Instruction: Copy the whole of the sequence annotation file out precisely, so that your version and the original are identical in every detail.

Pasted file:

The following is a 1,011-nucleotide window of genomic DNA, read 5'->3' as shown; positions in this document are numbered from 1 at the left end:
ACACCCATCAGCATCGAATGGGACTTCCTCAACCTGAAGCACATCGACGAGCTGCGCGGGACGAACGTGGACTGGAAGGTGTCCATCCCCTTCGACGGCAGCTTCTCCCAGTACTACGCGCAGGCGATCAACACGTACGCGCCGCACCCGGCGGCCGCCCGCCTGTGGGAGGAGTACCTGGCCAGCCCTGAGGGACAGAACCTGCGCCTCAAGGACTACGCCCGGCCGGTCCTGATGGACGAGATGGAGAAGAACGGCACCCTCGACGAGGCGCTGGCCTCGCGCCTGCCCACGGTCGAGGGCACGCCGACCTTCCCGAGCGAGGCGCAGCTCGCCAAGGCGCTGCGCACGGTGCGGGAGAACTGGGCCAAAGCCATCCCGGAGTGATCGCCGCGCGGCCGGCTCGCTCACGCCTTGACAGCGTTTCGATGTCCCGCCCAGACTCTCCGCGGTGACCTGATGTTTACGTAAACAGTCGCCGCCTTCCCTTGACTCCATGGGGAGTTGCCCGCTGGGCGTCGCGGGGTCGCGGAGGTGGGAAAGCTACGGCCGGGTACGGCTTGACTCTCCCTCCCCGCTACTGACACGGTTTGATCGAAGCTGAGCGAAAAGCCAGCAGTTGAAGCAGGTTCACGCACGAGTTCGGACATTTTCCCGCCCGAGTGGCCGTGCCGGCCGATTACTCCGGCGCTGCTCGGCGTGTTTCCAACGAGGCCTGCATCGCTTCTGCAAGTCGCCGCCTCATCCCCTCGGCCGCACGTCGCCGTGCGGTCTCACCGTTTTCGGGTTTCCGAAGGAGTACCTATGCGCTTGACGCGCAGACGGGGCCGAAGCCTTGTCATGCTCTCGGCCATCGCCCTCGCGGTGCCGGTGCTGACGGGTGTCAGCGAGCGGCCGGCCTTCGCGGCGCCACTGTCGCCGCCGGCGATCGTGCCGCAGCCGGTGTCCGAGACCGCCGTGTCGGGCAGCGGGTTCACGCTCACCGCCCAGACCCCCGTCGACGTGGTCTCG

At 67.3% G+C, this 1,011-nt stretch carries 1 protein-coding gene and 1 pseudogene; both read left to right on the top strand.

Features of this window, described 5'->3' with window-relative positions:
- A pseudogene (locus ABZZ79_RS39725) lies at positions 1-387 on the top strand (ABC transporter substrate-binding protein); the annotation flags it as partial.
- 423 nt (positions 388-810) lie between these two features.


The following is a 1,011-nucleotide window of genomic DNA, read 5'->3' as shown; positions in this document are numbered from 1 at the left end:
ACACCCATCAGCATCGAATGGGACTTCCTCAACCTGAAGCACATCGACGAGCTGCGCGGGACGAACGTGGACTGGAAGGTGTCCATCCCCTTCGACGGCAGCTTCTCCCAGTACTACGCGCAGGCGATCAACACGTACGCGCCGCACCCGGCGGCCGCCCGCCTGTGGGAGGAGTACCTGGCCAGCCCTGAGGGACAGAACCTGCGCCTCAAGGACTACGCCCGGCCGGTCCTGATGGACGAGATGGAGAAGAACGGCACCCTCGACGAGGCGCTGGCCTCGCGCCTGCCCACGGTCGAGGGCACGCCGACCTTCCCGAGCGAGGCGCAGCTCGCCAAGGCGCTGCGCACGGTGCGGGAGAACTGGGCCAAAGCCATCCCGGAGTGATCGCCGCGCGGCCGGCTCGCTCACGCCTTGACAGCGTTTCGATGTCCCGCCCAGACTCTCCGCGGTGACCTGATGTTTACGTAAACAGTCGCCGCCTTCCCTTGACTCCATGGGGAGTTGCCCGCTGGGCGTCGCGGGGTCGCGGAGGTGGGAAAGCTACGGCCGGGTACGGCTTGACTCTCCCTCCCCGCTACTGACACGGTTTGATCGAAGCTGAGCGAAAAGCCAGCAGTTGAAGCAGGTTCACGCACGAGTTCGGACATTTTCCCGCCCGAGTGGCCGTGCCGGCCGATTACTCCGGCGCTGCTCGGCGTGTTTCCAACGAGGCCTGCATCGCTTCTGCAAGTCGCCGCCTCATCCCCTCGGCCGCACGTCGCCGTGCGGTCTCACCGTTTTCGGGTTTCCGAAGGAGTACCTATGCGCTTGACGCGCAGACGGGGCCGAAGCCTTGTCATGCTCTCGGCCATCGCCCTCGCGGTGCCGGTGCTGACGGGTGTCAGCGAGCGGCCGGCCTTCGCGGCGCCACTGTCGCCGCCGGCGATCGTGCCGCAGCCGGTGTCCGAGACCGCCGTGTCGGGCAGCGGGTTCACGCTCACCGCCCAGACCCCCGTCGACGTGGTCTCG

At 67.3% G+C, this 1,011-nt stretch carries 1 protein-coding gene and 1 pseudogene; both read left to right on the top strand.

Features of this window, described 5'->3' with window-relative positions:
- A pseudogene (locus ABZZ79_RS39725) lies at positions 1-387 on the top strand (ABC transporter substrate-binding protein); the annotation flags it as partial.
- 423 nt (positions 388-810) lie between these two features.